Prague -- As final returns from Russia's elections became available Thursday, Central Europeans breathed a sigh of relief but still expressed concern about the rise of nationalism on their eastern flank.
The right-wing Liberal Democratic Party of Vladimir Zhirinovsky had not fared as well as had been believed from partial election returns earlier in the week. The later counts alleviated some of the anxiety in the region.
Nonetheless, politicians and pundits in Central Europe remain troubled by developments in Moscow, even if Mr. Zhirinovsky party does not end up with the largest bloc of seats in the Russian Parliament. The strength of Mr. Zhirinovsky showing indicates deeper ills in Russian society that could destabilize nations formerly under Soviet dominion.
"If the extreme right and the Communists receive real support, that is quite a matter of concern for our region," said Andras Toth, foreign affairs adviser for Hungary's Alliance of Free Democrats party. "A government with racist and xenophobic and extreme rightist ideas would be quite difficult for us to work with."
In Hungary, Poland and the Czech and Slovak republics, many are concerned about statements Mr. Zhirinovsky has made calling for the re-establishment of the Russian Empire. Poles, especially, are discomfited by Mr. Zhirinovsky proclamations that Russia and Germany should share a border, as was the case before 1918, when what is now Poland was partitioned by Moscow, Berlin and Vienna.
"This is so outrageous that it is very difficult to find a reaction that would do justice to this kind of statement," said Dawid Warszawski, a commentator for the Warsaw daily Gazeta Wyborcza. "We do not fear a Russian invasion -- we don't think anything like that is in the cards -- but having badrelations with Moscow, that's bad enough."
In the wake of the success of both the right and the left in the Russian elections, many in the region called for rapid integration of Central European nations into NATO -- an idea to which the West, especially the United States, has been cool until now.
"Even the reform government [in Russia] has been very hesitant to allow this part of the world into NATO or other Western structures," said Jozsef Szajer, parliamentary leader of Hungary's Young Democrats party. "If this Parliament gains more strength than the president, that would mean very bad things for our region."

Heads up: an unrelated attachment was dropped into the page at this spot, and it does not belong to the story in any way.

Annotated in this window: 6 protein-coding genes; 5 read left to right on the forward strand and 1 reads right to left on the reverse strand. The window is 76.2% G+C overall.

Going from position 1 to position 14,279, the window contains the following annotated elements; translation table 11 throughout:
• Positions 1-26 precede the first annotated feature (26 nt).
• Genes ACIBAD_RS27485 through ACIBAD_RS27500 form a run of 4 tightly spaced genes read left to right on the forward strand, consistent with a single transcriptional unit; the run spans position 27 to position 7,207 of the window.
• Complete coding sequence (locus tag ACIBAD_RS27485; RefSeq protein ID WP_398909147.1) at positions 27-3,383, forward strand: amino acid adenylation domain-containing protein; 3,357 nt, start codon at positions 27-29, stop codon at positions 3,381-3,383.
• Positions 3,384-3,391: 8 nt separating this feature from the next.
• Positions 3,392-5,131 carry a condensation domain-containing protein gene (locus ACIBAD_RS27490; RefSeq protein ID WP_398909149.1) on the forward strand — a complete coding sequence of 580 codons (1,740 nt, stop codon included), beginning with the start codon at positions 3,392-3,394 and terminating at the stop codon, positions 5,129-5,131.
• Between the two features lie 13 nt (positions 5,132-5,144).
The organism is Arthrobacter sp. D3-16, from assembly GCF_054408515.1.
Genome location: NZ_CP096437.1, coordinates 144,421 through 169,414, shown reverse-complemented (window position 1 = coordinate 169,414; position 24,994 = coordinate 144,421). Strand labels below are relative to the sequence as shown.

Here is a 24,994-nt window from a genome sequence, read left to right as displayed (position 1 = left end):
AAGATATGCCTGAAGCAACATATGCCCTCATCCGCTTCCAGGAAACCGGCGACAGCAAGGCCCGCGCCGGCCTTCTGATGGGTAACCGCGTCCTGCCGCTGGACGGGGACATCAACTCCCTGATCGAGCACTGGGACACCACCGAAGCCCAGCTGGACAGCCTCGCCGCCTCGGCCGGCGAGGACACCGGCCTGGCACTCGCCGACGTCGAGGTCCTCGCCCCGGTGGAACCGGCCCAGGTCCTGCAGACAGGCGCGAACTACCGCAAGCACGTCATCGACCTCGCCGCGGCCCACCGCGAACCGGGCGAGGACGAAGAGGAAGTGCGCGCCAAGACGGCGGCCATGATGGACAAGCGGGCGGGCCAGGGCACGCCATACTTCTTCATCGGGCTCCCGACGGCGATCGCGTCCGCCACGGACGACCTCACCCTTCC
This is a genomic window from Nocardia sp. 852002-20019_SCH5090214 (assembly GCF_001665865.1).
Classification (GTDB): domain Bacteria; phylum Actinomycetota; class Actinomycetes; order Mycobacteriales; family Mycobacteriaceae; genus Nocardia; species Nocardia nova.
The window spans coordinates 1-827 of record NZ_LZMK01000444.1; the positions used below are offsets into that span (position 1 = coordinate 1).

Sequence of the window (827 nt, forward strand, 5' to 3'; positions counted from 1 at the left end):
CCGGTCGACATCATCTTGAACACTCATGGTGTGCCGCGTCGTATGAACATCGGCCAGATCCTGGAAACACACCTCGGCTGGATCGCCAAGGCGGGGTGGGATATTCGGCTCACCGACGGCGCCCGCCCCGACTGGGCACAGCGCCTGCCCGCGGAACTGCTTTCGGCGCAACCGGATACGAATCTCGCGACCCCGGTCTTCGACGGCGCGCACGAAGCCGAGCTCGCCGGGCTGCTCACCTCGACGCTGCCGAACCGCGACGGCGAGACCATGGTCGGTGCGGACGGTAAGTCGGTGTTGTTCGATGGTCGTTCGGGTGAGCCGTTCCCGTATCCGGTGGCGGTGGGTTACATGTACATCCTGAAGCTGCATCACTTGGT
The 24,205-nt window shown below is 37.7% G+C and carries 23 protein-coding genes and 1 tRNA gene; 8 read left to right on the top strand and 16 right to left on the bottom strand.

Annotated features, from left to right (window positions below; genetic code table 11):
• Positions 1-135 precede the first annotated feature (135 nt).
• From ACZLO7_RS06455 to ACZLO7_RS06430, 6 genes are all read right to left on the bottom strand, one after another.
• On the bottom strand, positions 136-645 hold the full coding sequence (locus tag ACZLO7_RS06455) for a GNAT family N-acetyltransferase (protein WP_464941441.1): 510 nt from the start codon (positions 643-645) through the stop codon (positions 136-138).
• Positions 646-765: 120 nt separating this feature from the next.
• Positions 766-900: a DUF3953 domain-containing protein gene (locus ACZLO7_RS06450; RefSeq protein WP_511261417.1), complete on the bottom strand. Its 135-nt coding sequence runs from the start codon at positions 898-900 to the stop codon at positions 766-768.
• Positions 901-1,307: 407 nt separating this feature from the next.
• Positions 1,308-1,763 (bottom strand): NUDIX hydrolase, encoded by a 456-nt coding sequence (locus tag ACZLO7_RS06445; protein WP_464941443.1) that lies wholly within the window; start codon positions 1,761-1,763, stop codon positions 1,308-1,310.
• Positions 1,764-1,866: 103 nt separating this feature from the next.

Poland's Warszawski agreed that the results will step up calls for some of the former Soviet Bloc nations to be allowed to join NATO, but he said it was unlikely that the Russian elections would sway those in the West who oppose an eastward extension of the organization's security umbrella.
"This is an obvious reason for Poland to be admitted into NATO as a security guarantee," Mr. Warszawski said. "But for our Western partners, it's a reason for us not to be admitted, because they don't want to irritate the Russians."
In Germany, meanwhile, concern over the rise of the right wing in Russia does not stem from fear of eventual hostile actions that Moscow might take, since for now, at least, Mr. Zhirinovsky appears to want to remain on friendly terms with Germans. Indeed, it is this friendship -- directed largely toward Germany's own right-wing nationalists -- that is most worrisome.
"This might encourage extreme right-wing forces in this country who are unfortunately getting too strong already," said Klaus Wilczynski, a commentator with the Berlin daily Berliner Zeitung. "This might be an impulse for them."
With Soviet domination not yet five years gone, and World War II still close enough for millions in the region to remember, many here sought signs of something positive in the election results. Czech President Vaclav Havel, for example, said that while Mr. Zhirinovsky strong performance was "a matter of concern for Czechs," his disquiet was tempered by the simultaneous approval of the new Russian constitution.
"The fact that the constitution appears to have been approved gives hope that democracy in Russia will manage to defend against any eventual escalation in extreme nationalism," Mr. Havel said in an interview with the Czech News Agency.
Writing in the Prague daily Mlada Fronta Dnes, commentator Jiri Doubrava said he also found some hope in Russian President Boris N. Yeltsin's success in winning passage of the constitution -- not because the vote indicates any will for democracy among the Russian people, but rather because it allows Mr. Yeltsin to overrule just about anything the Parliament does.
The constitution "puts practically all power in the hands of Russian President Yeltsin," Mr. Doubrava wrote. "The Parliament can approve laws, but it will have only minimal possibilities of reprisal in the event the government declines to respect its will."
The Prague daily Lidove Noviny, on the other hand, called Western support for the new constitution "a game of Russian Roulette." The constitution, wrote commentator Josef Pokstefl, lacks the checks and balances needed to rein in a maverick president -- which seems dangerous enough when the president is Boris Yeltsin, and could be downright suicidal if the presidency were to pass into the hands of a man like Mr. Zhirinovsky.
"The control functions that the Parliament has toward the government, which are a pillar of democratic systems, are practically negated" in the constitution, Mr. Pokstefl wrote. "It will depend on Boris Yeltsin, or eventually his successor, whether he will govern like a democrat or a dictator."
David Rocks is a free-lance writer based in Prague.